Kitchen confidence

Executive chef tutors novice in the not-so dark secrets of the perfect holiday meal

Written by Joe Stumpe | Photography by Visual Fusion Photographics

Heather Denker wants to one-up her husband in the kitchen this holiday season, and now she knows how.

At the invitation of Splurge! Magazine, Denker, who works for the Greater Wichita Partnership, visited the Cargill Innovation Center in downtown Wichita for a one-on-one session with executive chef Janet Bourbon. It was a rare opportunity for a home cook, and Denker was eager, but also a little apprehensive.

Denker describes herself as about a 3 on a cooking scale of 1 to 10 because her husband, Tony, handles that task most of the time. He's a great cook, she said. The Denkers, who have two young sons, recently moved into a new home with a big kitchen, and Heather would love to beat her husband at his own game.

The main course she's learning about from Bourbon is a 6-pound boneless KC strip roast from Sterling Silver, exclusively available from Dillons, and big enough to feed 10 to 12 people.

A lot of nervousness

I have put a roast in a crockpot and that's about the entirety of it, Denker says when asked if she's ever cooked a cut of beef that big. When there are a lot of steps, there's a lot of nervousness. Fortunately, there are not a lot of steps required with this recipe, as Denker is about to find out. But first, Bourbon introduces her to the roast, which if carved up would produce five or six thick KC strips.

If I'm cooking for a big group of people, I personally think it's the most delicious, Bourbonsays. It's got a huge beefy taste and a great bite, and it's still really juicy, really tender.

Bourbon starts by seasoning the roast on all sides with kosher salt (she swears by the Diamond Crystal brand) and freshly cracked pepper. A purist inthis regard, Bourbon says anything more would interfere with the flavor of the beef. She also shows Denker how to tie up the roast with butcher's twine, a step designed to hold cuts of meat together in a more uniform shape. Bourbon notes that this step is optional with a beef loin roast, which holds together pretty well on its own thanks to a cap of flavor-begetting fat across the top.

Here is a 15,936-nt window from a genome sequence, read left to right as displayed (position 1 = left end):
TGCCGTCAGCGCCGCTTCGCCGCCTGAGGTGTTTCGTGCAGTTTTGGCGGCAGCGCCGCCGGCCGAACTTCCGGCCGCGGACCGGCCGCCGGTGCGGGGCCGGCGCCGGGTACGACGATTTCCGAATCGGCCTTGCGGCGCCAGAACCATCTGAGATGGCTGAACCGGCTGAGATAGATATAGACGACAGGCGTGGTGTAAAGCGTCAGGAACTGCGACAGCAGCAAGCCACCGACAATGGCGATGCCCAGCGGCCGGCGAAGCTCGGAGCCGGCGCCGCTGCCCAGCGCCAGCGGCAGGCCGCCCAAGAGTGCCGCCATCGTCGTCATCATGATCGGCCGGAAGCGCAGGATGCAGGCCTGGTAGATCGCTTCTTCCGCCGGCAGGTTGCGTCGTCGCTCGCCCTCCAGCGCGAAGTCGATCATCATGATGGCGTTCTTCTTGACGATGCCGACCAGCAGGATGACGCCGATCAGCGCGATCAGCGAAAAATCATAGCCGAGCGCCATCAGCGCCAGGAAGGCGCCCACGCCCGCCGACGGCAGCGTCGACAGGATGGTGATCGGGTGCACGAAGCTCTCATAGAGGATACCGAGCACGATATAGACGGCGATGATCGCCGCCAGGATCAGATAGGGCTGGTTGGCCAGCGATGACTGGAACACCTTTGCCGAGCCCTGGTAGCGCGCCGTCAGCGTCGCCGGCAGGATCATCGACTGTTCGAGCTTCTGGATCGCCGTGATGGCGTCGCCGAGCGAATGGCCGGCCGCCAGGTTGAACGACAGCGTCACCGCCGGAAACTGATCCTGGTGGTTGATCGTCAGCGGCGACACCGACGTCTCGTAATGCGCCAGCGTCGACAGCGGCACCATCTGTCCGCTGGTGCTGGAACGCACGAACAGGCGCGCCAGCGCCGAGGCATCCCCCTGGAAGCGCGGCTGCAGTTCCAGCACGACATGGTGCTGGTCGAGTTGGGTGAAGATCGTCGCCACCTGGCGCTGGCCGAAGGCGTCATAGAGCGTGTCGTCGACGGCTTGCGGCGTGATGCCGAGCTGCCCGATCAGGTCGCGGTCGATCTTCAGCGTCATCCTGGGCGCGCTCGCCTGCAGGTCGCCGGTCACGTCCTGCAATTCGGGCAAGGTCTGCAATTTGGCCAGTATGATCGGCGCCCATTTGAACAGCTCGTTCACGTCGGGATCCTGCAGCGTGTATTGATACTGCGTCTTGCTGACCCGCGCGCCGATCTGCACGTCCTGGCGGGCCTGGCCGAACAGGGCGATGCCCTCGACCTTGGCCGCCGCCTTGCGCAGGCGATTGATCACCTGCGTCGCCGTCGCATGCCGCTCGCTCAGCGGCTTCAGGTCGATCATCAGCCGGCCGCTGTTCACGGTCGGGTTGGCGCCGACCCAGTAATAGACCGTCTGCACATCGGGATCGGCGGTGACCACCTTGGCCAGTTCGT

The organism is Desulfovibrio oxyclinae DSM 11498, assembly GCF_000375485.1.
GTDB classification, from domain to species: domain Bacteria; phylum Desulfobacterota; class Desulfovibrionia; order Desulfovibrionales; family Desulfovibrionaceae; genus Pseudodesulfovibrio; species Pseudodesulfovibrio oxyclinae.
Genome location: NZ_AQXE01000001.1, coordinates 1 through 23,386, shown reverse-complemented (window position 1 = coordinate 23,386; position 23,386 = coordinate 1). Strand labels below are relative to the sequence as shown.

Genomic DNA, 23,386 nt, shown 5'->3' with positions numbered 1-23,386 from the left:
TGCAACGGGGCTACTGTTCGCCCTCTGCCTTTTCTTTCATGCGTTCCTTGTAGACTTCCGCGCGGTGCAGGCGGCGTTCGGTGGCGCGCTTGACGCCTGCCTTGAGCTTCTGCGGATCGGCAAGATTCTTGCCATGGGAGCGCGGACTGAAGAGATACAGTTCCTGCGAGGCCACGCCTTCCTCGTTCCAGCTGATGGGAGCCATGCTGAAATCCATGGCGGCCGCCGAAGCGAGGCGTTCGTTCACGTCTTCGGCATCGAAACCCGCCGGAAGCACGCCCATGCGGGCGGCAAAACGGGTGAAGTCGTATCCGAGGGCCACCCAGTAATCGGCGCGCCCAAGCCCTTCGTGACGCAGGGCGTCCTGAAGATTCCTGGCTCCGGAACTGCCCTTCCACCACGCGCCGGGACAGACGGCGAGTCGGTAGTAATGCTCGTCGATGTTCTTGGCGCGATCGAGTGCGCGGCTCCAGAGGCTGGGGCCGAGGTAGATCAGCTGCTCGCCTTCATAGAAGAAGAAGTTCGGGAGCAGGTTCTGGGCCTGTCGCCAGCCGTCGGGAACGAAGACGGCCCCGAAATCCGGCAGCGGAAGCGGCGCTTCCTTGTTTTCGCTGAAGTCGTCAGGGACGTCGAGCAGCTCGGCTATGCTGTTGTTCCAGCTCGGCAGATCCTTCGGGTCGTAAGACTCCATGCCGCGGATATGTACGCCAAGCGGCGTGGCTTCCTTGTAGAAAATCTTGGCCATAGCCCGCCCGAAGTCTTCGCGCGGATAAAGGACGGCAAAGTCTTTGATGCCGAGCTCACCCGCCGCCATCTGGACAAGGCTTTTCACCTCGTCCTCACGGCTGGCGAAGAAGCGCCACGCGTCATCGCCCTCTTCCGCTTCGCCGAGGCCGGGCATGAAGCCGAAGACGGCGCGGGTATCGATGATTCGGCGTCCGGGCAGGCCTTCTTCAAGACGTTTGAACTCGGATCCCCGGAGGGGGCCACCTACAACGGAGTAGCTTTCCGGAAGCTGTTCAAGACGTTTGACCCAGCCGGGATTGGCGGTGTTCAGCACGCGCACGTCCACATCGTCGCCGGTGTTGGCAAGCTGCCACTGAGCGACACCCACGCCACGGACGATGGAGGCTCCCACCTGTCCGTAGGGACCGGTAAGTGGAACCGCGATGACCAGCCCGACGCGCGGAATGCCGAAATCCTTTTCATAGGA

Seems less messy

Bourbon explains that she'll use a cooking method called reverse searing on the roast. Traditionally, in order to produce a tasty, attractive crust on large pieces of meat, it is first seared in hot oil over a stovetop burner, then transferred to the oven to finish cooking. Bourbon's method is to first roast the meat in the oven at a fairly low heat  225 degrees  then crank that up to 475 degrees for the last 10 minutes of cooking.

Denker loves the idea. It seems like it would be less messy, without all the oil popping around, she said. And I don't have pans that big for searing anyway. Before placing the roast in the oven, Bourbon positions it fat side up on a baking sheet with a rack, to let hot air flow all around it for even cooking. She checks the roast two hours later, using an instant read thermometer; about 20 minutes later, she finds that it has reached the desired internal temperature of 120 degrees. She pulls it out to rest for 10 minutes, turning up the oven temperature to 475 degrees (or 425 degrees for a convection oven) in the meantime. finally, she puts the meat back in the oven for 10 minutes to brown the outside.

Time to rest

After removing the roast for the last time, Bourbon lets it rest another 5 minutes before slicing. That step, she notes, is extremely important, since it lets juices pushed to the center by searing make their way back to the rest of the meat. Carve up the roast too quickly, and those juices run out onto the cutting board, rather than stay in the meat where they belong.

Reverse searing works as advertised, by the way  the sliced meat has a beautiful pink interior and a thin, flavor-packed outer edge. Bourbon's approach offers one other advantage. It allows the cook a couple of hours to take care of other cooking duties or anything else that needs doing.

Bourbon walks Denker through the preparation of a couple of side dishes that could be made during that time, including a decadent French version of scalloped potatoes and a medley of green beans and roasted carrots.